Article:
Genetic disorder: ‘Avoid inter-family marriages to dodge thalassemia’

Published: November 19, 2012
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Experts say around 8,000 children are born with thalassemia every year. PHOTO: FILE

Experts say around 8,000 children are born with thalassemia every year. PHOTO: FILE

ISLAMABAD: 

Thalassemia is a genetically transmitted blood disorder and its further proliferation could only be slashed down by avoiding intra-family marriages.

Dr Wasim Khawaja, a spokesman for Pakistan Institute of Medical Sciences told APP that there are 10 million carriers of this disease who transmit it to the next generation.

Economic cost of thalassemia treatment is enormous. Experts say around 8,000 children are born with thalassemia every year. Thalassemia experts say almost seven per 100 people are thalassemia-minor patients in Pakistan and they are the ‘carriers’ of the disease.

The carriers are normal themselves and may not even know about their inborn disease until tested, but have the potential to transmit it to their offspring when they marry a carrier, producing a thalassemia major child.      Ayesha Abid of Thalassemia Awareness and Prevention in Pakistan called upon the government to set up thalassemia centres to ensure blood transfusion services to the deserving patients.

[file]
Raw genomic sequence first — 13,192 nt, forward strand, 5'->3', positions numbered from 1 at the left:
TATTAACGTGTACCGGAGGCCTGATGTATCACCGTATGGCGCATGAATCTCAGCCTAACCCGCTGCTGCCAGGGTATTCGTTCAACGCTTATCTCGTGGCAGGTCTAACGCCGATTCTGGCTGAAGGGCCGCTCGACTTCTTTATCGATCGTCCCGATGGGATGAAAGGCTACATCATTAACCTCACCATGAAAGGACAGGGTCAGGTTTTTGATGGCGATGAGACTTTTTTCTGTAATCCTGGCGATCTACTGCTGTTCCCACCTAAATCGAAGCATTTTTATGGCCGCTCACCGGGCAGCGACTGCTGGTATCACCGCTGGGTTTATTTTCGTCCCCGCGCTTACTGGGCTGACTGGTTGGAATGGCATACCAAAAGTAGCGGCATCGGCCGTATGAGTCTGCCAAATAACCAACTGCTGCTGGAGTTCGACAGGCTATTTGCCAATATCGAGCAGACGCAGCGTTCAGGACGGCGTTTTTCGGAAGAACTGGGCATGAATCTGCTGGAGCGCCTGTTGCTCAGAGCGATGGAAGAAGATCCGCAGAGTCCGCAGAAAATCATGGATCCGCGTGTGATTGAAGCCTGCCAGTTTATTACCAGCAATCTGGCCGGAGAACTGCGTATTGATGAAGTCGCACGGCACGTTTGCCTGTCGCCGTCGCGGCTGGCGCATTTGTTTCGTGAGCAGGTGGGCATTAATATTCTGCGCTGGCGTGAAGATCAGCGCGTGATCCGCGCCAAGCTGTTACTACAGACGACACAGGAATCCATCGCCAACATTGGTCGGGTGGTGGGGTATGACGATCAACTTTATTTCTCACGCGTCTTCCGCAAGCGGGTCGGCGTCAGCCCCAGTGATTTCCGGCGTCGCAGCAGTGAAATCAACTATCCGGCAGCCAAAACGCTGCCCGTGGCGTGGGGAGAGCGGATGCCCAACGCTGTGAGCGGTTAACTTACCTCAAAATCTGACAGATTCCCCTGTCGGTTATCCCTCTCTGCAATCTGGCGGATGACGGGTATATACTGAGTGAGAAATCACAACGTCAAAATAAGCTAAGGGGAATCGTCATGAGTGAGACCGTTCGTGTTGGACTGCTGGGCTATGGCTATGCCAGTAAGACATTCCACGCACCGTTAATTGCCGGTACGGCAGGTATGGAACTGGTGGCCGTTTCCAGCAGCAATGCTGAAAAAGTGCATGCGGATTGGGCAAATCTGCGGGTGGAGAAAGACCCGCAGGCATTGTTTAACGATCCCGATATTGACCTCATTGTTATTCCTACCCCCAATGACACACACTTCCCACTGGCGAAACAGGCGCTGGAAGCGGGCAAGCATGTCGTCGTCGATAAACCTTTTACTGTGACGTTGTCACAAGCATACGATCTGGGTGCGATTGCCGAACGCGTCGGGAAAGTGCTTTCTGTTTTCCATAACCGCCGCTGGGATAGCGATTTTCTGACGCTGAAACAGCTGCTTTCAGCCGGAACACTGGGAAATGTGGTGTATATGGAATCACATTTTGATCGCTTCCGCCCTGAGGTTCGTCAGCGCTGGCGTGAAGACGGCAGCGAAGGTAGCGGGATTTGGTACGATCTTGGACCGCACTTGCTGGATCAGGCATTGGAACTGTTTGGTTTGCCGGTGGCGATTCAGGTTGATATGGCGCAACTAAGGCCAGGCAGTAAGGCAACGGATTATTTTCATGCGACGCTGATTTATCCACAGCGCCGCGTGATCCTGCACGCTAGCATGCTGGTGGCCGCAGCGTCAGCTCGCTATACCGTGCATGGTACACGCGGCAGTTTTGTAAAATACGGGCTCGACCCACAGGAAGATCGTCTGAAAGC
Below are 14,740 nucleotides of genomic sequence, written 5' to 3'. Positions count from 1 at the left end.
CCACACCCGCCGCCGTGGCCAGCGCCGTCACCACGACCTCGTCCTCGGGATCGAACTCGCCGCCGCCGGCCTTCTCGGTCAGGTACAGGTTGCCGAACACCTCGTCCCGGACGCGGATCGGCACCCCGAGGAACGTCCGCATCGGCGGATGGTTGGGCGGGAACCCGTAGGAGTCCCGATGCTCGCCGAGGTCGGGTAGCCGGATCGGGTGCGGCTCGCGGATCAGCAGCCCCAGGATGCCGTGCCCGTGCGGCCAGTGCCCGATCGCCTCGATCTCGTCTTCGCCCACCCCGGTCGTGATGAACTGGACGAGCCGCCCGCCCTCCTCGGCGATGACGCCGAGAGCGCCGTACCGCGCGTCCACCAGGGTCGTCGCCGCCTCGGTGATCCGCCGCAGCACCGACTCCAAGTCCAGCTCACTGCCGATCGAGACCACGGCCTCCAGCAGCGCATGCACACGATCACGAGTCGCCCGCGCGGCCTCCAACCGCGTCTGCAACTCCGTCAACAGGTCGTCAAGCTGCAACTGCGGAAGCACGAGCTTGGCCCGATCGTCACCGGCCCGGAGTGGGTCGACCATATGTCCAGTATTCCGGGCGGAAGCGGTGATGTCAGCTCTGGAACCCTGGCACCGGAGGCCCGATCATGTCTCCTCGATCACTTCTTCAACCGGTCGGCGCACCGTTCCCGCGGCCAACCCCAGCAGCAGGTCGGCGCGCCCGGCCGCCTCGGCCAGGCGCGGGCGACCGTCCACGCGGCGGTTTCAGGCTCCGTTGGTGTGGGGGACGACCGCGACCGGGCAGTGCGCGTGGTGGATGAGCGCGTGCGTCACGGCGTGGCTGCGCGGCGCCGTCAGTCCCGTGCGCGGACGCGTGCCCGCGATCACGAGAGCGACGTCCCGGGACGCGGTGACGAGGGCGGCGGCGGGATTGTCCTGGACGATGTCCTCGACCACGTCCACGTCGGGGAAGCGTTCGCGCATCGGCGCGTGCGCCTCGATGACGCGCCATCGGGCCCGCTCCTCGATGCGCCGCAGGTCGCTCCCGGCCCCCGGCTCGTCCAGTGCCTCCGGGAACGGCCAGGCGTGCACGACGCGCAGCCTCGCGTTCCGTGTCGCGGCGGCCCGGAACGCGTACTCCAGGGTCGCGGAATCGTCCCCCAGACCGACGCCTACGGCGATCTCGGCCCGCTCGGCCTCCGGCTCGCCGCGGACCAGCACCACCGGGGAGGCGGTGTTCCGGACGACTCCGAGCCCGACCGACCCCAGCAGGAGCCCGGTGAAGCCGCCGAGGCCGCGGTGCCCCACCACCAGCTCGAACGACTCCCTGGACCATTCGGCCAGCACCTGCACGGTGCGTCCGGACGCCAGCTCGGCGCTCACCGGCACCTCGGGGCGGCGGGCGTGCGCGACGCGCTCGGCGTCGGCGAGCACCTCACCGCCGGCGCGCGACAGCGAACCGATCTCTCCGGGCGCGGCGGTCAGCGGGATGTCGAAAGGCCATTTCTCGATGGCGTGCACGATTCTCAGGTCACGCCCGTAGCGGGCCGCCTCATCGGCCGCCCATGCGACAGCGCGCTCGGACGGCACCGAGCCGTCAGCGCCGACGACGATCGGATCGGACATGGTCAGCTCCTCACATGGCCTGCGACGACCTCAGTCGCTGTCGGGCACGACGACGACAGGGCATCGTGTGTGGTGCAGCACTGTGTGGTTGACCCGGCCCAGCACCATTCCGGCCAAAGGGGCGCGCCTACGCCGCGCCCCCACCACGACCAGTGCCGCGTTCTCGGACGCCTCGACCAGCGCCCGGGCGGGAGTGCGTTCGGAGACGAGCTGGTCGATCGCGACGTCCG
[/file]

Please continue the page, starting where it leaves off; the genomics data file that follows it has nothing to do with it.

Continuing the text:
Published in The Express Tribune, November 19th, 2012.

 

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Reader Comments (2)

  • WellWisher
    Nov 19, 2012 - 10:14AM

    But How is it possible in Islamic society?

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  • hasan
    Nov 19, 2012 - 10:39AM

    here brothers marry sisters and cousins, I have witnessed it in Karachi itself, which is suppose to be the most advanced. .. this is a twisted, morally corrupt and extremely sick society. who can forget that our country is the world leader in searching adult websites, that too the most extreme and sick type. Its a shame to be part of this society.

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